Thursday, August 11, 2005

Psalm 2:8
Many people had never heard of the small country of Sri Lanka before the tsunami last year. It is unfortunate that such a disaster had to occur to make the rest of the world aware of their existence. However, Seacoast Church has had a relationship with their people for several years now. Last fall, I was blessed with the opportunity to go on a mission trip to Colombo, Sri Lanka with seven other people from Seacoast Church. For months building up to the trip and as we traveled almost exactly halfway around the world, I tried to imagine what to expect. After traveling for three days, I was hit with a wave of humidity as I stepped off the plane in the Colombo airport and was taken aback by my surroundings. The streets were filled with a chaotic mass of cars, rickshaws, people, bicycles and even cows. The smell in the air was putrid and the smog was so thick that our snot was black after just a few hours of breathing the air. Sounds of motors, the grinding of gears, blaring horns and Sinhalese chatter filled my ears.
Barely having time to get over the initial culture shock, our team began working with Bethany Church, focusing on outreach and youth ministry in the community. The large majority of the people have virtually nothing as far as material possessions go, but their hearts are overflowing with love and joy. Most houses consist of dirt or clay floors, a curtain door (if at all), a tin roof and no running water. The “bathrooms” are typically a hole in the ground out back. The Indian Ocean that lined the city was a beautiful blue-green from a distance, but incredibly contaminated with waste and pollution.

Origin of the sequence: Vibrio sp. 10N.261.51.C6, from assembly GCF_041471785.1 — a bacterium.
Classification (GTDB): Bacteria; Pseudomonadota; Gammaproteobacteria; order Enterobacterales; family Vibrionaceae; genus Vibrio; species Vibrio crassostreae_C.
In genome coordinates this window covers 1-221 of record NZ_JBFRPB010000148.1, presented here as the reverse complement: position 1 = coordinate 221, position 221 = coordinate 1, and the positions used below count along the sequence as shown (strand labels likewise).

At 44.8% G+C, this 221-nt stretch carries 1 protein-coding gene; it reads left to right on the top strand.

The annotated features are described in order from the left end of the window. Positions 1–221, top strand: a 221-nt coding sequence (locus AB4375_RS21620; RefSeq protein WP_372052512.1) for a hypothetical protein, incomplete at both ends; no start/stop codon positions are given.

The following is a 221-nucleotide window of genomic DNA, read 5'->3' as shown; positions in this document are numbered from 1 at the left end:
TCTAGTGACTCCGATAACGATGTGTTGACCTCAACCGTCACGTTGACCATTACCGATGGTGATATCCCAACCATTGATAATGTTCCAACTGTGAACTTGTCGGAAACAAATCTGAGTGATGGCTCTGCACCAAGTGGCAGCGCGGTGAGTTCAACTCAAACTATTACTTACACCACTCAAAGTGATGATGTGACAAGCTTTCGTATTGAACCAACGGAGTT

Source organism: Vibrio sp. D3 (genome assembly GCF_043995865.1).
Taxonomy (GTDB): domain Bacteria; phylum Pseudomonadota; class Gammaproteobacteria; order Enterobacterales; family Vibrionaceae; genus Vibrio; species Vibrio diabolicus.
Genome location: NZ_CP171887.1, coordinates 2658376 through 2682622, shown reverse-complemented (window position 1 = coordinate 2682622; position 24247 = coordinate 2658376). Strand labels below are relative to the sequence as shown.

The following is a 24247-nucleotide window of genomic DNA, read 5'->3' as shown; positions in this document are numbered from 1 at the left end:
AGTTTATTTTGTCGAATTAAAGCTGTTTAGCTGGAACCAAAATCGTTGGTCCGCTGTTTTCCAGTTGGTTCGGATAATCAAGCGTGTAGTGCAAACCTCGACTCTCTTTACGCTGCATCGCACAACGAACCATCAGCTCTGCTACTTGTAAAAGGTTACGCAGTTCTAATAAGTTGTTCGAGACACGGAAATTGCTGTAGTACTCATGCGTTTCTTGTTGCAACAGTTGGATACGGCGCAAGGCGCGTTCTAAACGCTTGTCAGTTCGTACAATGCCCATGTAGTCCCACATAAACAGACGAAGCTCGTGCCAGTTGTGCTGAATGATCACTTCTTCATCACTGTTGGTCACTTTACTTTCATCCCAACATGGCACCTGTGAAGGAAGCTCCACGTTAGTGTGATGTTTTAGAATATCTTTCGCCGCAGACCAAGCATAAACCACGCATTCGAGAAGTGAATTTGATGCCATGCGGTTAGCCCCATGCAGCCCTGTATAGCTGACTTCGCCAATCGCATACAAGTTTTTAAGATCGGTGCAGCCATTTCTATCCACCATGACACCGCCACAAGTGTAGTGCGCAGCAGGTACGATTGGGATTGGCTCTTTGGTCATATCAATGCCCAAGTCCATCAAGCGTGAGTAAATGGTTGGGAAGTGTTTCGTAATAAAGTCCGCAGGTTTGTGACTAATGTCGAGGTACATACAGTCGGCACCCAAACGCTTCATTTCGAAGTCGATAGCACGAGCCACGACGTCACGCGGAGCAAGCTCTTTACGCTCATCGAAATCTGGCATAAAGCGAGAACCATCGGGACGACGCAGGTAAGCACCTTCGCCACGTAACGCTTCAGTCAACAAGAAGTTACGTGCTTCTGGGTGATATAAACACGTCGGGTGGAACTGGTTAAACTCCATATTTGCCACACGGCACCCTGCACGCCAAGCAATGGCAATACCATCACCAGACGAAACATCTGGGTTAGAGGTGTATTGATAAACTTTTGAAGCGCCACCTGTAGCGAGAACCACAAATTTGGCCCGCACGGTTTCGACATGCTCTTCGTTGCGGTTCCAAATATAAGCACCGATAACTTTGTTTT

Though they had barely anything and much less to give away, we were treated like kings and offered some kind of refreshment in every home we visited. After seeing groups of children fighting over cheap plastic sunglasses and small pieces of candy, I realized how much we have and take for granted in the United States. Because there is virtually no medical care, people have to rely on their faith in God for healing. The power of prayer takes on new meaning when you have to earnestly pray “Give us today our daily bread.”
Though it sounds like it would be a very sobering experience, after spending two weeks in their Spirit filled culture, I was more humbled and closer to God than I have ever been in my life. I am not sharing this experience to give you a guilt trip, but a gratitude trip. Be thankful for the country you live in and think twice before you complain. We have all been blessed more than we could ever ask or imagine. Glory to God.

*Note: If you would like to find out more about international or local missions opportunities, please visit

Originally posted July 28, 2005


At 5:28 AM, Anonymous Josh said...

Thanks for that post Jenna. It reminded me of how excited I am to be going to Nicaragua in a couple of weeks. It's amazing how we go on a mission trip with the hope of impacting people's lives and we come home with so much more than we went with!

At 5:29 AM, Anonymous Lori said...

I love your blog! It is so inspiring and always triggers memories for me that need to be nudged! I am thinking of when I went to the Bahamas on a mission trip and it was very similar in the sense that the people had virtually nothing but were so willing to give what they did have! It really does put into perspective how lucky we truly are to be living in a developed country. Have a great day, Jenna!! :)


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